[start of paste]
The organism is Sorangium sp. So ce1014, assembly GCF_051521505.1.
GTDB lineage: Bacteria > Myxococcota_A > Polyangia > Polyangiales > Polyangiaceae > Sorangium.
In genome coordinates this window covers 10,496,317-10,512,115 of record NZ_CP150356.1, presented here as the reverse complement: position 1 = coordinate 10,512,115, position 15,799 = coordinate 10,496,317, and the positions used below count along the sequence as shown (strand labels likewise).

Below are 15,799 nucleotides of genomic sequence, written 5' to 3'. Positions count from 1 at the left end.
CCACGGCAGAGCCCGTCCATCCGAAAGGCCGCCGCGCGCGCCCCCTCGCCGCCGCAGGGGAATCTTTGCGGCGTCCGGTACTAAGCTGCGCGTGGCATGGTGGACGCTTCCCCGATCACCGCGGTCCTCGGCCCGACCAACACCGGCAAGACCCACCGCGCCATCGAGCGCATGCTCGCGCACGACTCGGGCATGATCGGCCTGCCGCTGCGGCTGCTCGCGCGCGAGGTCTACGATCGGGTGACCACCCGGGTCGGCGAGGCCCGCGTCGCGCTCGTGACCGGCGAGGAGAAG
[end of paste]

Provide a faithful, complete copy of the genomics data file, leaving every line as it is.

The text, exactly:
The organism is Sorangium sp. So ce1014, assembly GCF_051521505.1.
GTDB lineage: Bacteria > Myxococcota_A > Polyangia > Polyangiales > Polyangiaceae > Sorangium.
In genome coordinates this window covers 10,496,317-10,512,115 of record NZ_CP150356.1, presented here as the reverse complement: position 1 = coordinate 10,512,115, position 15,799 = coordinate 10,496,317, and the positions used below count along the sequence as shown (strand labels likewise).

Below are 15,799 nucleotides of genomic sequence, written 5' to 3'. Positions count from 1 at the left end.
CCACGGCAGAGCCCGTCCATCCGAAAGGCCGCCGCGCGCGCCCCCTCGCCGCCGCAGGGGAATCTTTGCGGCGTCCGGTACTAAGCTGCGCGTGGCATGGTGGACGCTTCCCCGATCACCGCGGTCCTCGGCCCGACCAACACCGGCAAGACCCACCGCGCCATCGAGCGCATGCTCGCGCACGACTCGGGCATGATCGGCCTGCCGCTGCGGCTGCTCGCGCGCGAGGTCTACGATCGGGTGACCACCCGGGTCGGCGAGGCCCGCGTCGCGCTCGTGACCGGCGAGGAGAAG